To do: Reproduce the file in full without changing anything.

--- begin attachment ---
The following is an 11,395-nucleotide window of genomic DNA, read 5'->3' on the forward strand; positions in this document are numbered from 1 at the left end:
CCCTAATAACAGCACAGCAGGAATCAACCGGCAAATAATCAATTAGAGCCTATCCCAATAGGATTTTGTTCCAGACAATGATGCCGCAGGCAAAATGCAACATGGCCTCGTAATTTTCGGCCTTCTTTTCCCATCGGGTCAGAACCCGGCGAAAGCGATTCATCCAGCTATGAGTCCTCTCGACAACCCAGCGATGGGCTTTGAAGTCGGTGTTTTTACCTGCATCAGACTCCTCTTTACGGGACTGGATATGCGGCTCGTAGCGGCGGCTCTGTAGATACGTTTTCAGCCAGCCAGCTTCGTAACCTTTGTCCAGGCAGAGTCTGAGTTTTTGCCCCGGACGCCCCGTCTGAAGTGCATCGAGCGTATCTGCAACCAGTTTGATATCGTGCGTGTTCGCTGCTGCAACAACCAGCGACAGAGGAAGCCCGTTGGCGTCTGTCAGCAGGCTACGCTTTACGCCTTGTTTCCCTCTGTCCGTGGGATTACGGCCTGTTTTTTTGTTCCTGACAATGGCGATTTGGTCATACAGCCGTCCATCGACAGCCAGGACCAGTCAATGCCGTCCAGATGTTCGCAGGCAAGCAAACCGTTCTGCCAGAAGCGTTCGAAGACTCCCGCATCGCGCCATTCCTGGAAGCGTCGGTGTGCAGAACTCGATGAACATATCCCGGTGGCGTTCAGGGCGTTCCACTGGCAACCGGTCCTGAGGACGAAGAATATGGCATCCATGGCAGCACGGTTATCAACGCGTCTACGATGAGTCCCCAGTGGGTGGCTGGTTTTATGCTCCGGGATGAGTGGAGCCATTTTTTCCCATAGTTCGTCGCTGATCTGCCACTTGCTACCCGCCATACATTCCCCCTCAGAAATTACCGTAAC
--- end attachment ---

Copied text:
The following is an 11,395-nucleotide window of genomic DNA, read 5'->3' on the forward strand; positions in this document are numbered from 1 at the left end:
CCCTAATAACAGCACAGCAGGAATCAACCGGCAAATAATCAATTAGAGCCTATCCCAATAGGATTTTGTTCCAGACAATGATGCCGCAGGCAAAATGCAACATGGCCTCGTAATTTTCGGCCTTCTTTTCCCATCGGGTCAGAACCCGGCGAAAGCGATTCATCCAGCTATGAGTCCTCTCGACAACCCAGCGATGGGCTTTGAAGTCGGTGTTTTTACCTGCATCAGACTCCTCTTTACGGGACTGGATATGCGGCTCGTAGCGGCGGCTCTGTAGATACGTTTTCAGCCAGCCAGCTTCGTAACCTTTGTCCAGGCAGAGTCTGAGTTTTTGCCCCGGACGCCCCGTCTGAAGTGCATCGAGCGTATCTGCAACCAGTTTGATATCGTGCGTGTTCGCTGCTGCAACAACCAGCGACAGAGGAAGCCCGTTGGCGTCTGTCAGCAGGCTACGCTTTACGCCTTGTTTCCCTCTGTCCGTGGGATTACGGCCTGTTTTTTTGTTCCTGACAATGGCGATTTGGTCATACAGCCGTCCATCGACAGCCAGGACCAGTCAATGCCGTCCAGATGTTCGCAGGCAAGCAAACCGTTCTGCCAGAAGCGTTCGAAGACTCCCGCATCGCGCCATTCCTGGAAGCGTCGGTGTGCAGAACTCGATGAACATATCCCGGTGGCGTTCAGGGCGTTCCACTGGCAACCGGTCCTGAGGACGAAGAATATGGCATCCATGGCAGCACGGTTATCAACGCGTCTACGATGAGTCCCCAGTGGGTGGCTGGTTTTATGCTCCGGGATGAGTGGAGCCATTTTTTCCCATAGTTCGTCGCTGATCTGCCACTTGCTACCCGCCATACATTCCCCCTCAGAAATTACCGTAAC